Ken Rodriguez is a San Antonio native who covered his first Spurs game in 1981 for The Daily Texan, the University of Texas student newspaper. He spent 26 years in the newspaper business -- 21 of them covering sports -- before joining the marketing department at Our Lady of the Lake University in 2009. His column will appear every Wednesday.

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Stan Albeck
(Ron Turenne/Getty Images)

He is enjoying the view from the Spurs bench, a dignitary during warmups. As the pre-game buzz builds and the AT&T Center fills, a distinguished gentleman in a gray pullover sweater trains his eye on No. 20, his favorite player, and watches him launch a three.

The ball falls through the net. Manu Ginboili spins around and walks over to shake the man’s hand. "Hey coach," Ginobili begins, "how are you?"

Stan Albeck nods and smiles, his ability to speak hindered by a stroke he suffered nine years ago. Ginobili extends his hand to Phyllis Albeck, seated next to her husband. "How are the twins," she asks.

"Just fine," he replies.

Manu and the Mrs. exchange pleasantries until Matt Bonner stops by. "Hey coach," he says, and the greeting puts a smile on the 79-year-old man that could light up the giant scoreboard above.

Over the next several minutes, Stan becomes the Jack Nicholson of the AT&T Center, attracting visitors like an A-list celebrity. Coaches, players, referees, visiting broadcast media – all swing by to shake his hand and offer a greeting that’s as medicinal as it is respectful: "Hey coach!"

"It’s like therapy," Phyllis explains.

Once a Spurs coach in the George Gervin era (1980-83), now a rabid fan, Stan Albeck pulls for the Silver and Black as hard as anyone. He rarely misses a home game. A stroke in the Toronto Raptors locker room – 30 minutes before tip-off in December 2001 – left him partially paralyzed. But the disability also turned his life around.

Two days before Christmas, Phyllis rushed to the emergency room to comfort her husband. "That’s okay, honey," she said. "We’ll just go home to San Antonio."

She is quick to note that the Raptors and their owner treated them well. “They were wonderful to us,” Phyllis says. But the Albecks had kept their Hollywood Park home after Stan left the Spurs in 1983. They knew then they wanted to retire here.

Stan had coached in Cleveland, New Jersey, Chicago, Atlanta, Los Angeles and Toronto with ABA stops in Denver, San Diego and Kentucky, where the Colonels won the 1975 championship. At the collegiate level, he had coached at Adrian College in Michigan., Northern Michigan and Bradley, his alma mater in Peoria, Ill.

With stops all over North America, and in every conceivable climate, no place matched the warmth and feel of San Antonio. "It was as if that was the magic place to get well," Phyllis says.

So Stan returned home and began rehab. Still partially paralyzed and barely able to speak, Stan made one wish clear. Soon, Phyllis or one of her children were taking Stan to Spurs games, and the old coach found his familiar sweet spot.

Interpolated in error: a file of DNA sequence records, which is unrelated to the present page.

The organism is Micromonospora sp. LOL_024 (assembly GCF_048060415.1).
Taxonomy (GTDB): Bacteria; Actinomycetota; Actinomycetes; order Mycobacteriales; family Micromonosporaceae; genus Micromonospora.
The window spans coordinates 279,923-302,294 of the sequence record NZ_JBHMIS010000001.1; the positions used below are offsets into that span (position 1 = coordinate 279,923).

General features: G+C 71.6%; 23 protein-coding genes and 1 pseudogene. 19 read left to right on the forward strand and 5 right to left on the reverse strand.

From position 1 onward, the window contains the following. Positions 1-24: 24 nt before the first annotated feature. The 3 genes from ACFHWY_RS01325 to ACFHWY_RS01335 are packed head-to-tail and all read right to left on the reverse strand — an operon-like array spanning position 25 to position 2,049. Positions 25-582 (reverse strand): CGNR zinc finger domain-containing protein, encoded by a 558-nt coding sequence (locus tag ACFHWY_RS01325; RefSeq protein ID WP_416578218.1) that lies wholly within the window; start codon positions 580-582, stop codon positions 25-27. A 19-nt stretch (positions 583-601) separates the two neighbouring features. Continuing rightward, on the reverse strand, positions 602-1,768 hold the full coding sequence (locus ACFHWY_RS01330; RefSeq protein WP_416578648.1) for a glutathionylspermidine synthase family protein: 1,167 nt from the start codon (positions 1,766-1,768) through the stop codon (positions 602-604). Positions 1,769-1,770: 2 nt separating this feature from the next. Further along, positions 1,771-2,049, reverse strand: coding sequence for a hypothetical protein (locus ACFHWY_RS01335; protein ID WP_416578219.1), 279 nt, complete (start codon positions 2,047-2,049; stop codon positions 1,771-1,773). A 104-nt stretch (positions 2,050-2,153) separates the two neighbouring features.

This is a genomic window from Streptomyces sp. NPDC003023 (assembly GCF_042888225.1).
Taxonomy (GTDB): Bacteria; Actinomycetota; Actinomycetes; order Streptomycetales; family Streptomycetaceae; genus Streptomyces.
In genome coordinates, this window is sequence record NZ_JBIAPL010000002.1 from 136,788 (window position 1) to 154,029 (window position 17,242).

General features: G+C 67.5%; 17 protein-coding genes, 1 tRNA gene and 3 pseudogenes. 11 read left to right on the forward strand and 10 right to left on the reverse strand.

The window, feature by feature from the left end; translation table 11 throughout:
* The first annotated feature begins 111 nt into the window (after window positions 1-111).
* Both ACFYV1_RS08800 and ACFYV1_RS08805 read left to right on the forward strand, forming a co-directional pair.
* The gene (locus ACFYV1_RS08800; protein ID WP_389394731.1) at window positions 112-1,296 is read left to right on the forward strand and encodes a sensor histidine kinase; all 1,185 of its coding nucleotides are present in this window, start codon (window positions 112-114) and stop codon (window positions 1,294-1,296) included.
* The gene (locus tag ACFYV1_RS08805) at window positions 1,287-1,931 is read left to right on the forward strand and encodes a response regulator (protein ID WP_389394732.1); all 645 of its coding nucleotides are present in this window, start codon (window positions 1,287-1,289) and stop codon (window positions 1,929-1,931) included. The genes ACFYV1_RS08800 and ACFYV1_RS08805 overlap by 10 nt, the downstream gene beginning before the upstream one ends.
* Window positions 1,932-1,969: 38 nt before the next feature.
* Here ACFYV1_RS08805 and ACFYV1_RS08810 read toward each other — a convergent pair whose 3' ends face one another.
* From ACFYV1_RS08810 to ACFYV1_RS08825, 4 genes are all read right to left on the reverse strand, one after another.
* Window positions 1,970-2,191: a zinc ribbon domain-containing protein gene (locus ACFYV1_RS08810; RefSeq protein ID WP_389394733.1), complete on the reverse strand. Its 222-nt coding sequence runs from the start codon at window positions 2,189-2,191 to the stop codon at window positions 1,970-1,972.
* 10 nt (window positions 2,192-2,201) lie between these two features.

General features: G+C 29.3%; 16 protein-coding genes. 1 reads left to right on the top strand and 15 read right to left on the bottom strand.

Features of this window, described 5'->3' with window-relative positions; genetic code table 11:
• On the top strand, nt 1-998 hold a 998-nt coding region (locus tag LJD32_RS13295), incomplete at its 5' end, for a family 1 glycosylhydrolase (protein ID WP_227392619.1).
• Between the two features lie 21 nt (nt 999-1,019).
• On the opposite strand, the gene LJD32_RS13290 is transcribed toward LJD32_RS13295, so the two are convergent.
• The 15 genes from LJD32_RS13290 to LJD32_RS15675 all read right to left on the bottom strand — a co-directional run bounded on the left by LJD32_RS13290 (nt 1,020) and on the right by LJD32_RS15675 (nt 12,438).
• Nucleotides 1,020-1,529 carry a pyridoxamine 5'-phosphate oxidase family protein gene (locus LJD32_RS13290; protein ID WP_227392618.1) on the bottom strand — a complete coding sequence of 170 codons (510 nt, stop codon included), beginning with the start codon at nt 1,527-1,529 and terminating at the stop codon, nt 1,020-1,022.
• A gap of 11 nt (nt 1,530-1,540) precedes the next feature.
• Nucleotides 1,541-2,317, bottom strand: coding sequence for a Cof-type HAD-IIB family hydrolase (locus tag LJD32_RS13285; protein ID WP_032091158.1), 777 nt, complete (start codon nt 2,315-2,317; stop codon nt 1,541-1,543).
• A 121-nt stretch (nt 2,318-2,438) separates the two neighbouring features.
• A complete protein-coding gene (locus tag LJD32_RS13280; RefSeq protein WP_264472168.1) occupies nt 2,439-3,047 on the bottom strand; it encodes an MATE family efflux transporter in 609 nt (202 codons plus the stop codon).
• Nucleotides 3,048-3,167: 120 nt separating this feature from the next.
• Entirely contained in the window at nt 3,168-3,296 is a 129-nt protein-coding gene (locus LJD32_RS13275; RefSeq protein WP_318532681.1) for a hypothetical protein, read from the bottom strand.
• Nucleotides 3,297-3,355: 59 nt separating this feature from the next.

Phyllis learned quickly to sit at her husband’s right side. Because when a bad call went against the Spurs, or a player made a mistake, she’d take a reflexive elbow from Stan to her left side. She laughs at the memory, as does Stan. "You can take the coach out of the game," she says, "but you can’t take the game out of the coach. He still cheers. He still gets upset."

Phyllis can rattle off lots of stories about Stan. A favorite occurred soon after he began therapy. A few relatives came to the house for a little black jack. Stan may have been slow of speech, but he wasn’t slow thinking. "He took all our monopoly money," Phyllis says.

A visiting broadcaster interrupts to say "hello." The Albecks return the greeting and the broadcaster quips, "Go easy on the refs, coach!" Phyllis smiles. "This is something Stan looks forward to," she says. "It keeps him young. Believe me, basketball has always been his first love."

True story: The Albecks’ wedding got postponed for a basketball game." Stan’s best man had a college game that conflicted with the ceremony. So bride and groom exchanged vows a day later. “And that was my birthday,” Phyllis says.

Stan laughs at the memory as more visitors approach. He is friendly and tries to engage but struggles to answer questions. Phyllis helps, filling in answers, and sometimes Stan fills in for her. She can’t recall, for example, the outcome of Toronto’s game after Stan suffered a stroke.

“We won,” Stan says, and you can look it up. The Raptors defeated the Heat, 83-76.

The memory remains sharp, the heart tender. Stan has always had a soft spot for San Antonio. It was there when he coached Gervin, Johnny Moore and Mike Mitchell. It was there when he returned at the end of David Robinson’s career. And when Robinson retired a champion in 2003, the Spurs and Coach Gregg Popovich invited Stan and Phyllis to ride along in the river parade.

But that wasn’t all. “Pop introduced him at the Alamodome” to a cheering throng, Phyllis says. “It was very gracious of them to include him.”

The Albecks are grateful for moments then and now, especially those seats on the Spurs bench. “I can’t thank them enough,” Phyllis says.

On Saturday, the Albecks drove up to Katy to spend their 58th wedding anniversary with family. Then they drove home the next day, in time to complete their celebration at a Spurs game.